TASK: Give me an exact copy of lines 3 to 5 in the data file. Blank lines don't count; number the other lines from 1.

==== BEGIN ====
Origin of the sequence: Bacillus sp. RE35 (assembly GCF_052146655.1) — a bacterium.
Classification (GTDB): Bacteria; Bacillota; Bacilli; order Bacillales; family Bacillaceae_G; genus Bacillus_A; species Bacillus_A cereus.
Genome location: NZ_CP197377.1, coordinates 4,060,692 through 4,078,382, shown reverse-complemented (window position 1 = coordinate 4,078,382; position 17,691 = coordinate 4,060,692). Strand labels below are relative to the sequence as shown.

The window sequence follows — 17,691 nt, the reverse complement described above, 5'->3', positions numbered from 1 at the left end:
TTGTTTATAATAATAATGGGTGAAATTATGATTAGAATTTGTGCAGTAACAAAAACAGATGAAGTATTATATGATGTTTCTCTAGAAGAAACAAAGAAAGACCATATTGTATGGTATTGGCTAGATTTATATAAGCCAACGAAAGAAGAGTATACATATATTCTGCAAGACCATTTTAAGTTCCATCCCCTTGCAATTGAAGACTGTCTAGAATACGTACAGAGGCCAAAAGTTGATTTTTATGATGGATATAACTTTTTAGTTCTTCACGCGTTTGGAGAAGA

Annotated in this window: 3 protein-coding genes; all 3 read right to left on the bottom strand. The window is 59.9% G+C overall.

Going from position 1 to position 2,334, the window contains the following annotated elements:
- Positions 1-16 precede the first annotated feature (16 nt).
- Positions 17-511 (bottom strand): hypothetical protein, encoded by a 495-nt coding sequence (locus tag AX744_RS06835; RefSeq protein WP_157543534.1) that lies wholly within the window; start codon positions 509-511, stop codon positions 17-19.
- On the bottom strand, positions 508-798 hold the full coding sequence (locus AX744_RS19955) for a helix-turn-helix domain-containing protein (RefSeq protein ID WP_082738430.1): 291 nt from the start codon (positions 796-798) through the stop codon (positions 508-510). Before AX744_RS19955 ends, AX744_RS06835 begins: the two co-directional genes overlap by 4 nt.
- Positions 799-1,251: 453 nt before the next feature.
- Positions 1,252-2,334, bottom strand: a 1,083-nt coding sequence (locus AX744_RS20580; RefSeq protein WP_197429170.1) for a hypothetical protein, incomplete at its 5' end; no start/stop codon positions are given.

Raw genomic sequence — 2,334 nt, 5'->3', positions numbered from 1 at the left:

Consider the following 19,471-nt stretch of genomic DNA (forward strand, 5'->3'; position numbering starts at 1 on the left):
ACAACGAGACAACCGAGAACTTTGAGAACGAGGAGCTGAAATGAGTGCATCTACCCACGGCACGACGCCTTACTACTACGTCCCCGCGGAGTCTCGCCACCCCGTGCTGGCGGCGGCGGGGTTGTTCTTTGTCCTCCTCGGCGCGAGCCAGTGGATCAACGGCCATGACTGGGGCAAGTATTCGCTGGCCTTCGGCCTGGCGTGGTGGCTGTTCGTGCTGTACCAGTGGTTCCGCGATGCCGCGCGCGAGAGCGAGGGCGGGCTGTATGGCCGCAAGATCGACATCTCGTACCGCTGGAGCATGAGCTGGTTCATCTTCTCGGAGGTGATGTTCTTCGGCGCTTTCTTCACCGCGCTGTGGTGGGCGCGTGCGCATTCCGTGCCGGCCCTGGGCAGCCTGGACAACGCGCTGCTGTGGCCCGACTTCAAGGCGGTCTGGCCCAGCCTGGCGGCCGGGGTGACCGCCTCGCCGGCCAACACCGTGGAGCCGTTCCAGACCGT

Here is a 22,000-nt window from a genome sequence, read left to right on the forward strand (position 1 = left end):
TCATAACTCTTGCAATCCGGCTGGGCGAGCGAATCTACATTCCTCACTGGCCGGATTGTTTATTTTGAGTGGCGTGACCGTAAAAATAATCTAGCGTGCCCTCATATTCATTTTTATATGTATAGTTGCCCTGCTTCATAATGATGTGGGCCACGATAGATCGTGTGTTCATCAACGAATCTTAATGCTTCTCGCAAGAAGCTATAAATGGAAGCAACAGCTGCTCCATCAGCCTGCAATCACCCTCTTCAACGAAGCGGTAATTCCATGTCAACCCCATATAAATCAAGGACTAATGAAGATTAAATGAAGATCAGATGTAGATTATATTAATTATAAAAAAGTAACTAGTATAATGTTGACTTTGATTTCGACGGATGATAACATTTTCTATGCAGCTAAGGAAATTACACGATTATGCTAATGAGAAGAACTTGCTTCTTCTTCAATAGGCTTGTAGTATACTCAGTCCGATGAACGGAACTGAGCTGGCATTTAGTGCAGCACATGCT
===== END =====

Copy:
Genome location: NZ_CP197377.1, coordinates 4,060,692 through 4,078,382, shown reverse-complemented (window position 1 = coordinate 4,078,382; position 17,691 = coordinate 4,060,692). Strand labels below are relative to the sequence as shown.

The window sequence follows — 17,691 nt, the reverse complement described above, 5'->3', positions numbered from 1 at the left end:
TTGTTTATAATAATAATGGGTGAAATTATGATTAGAATTTGTGCAGTAACAAAAACAGATGAAGTATTATATGATGTTTCTCTAGAAGAAACAAAGAAAGACCATATTGTATGGTATTGGCTAGATTTATATAAGCCAACGAAAGAAGAGTATACATATATTCTGCAAGACCATTTTAAGTTCCATCCCCTTGCAATTGAAGACTGTCTAGAATACGTACAGAGGCCAAAAGTTGATTTTTATGATGGATATAACTTTTTAGTTCTTCACGCGTTTGGAGAAGA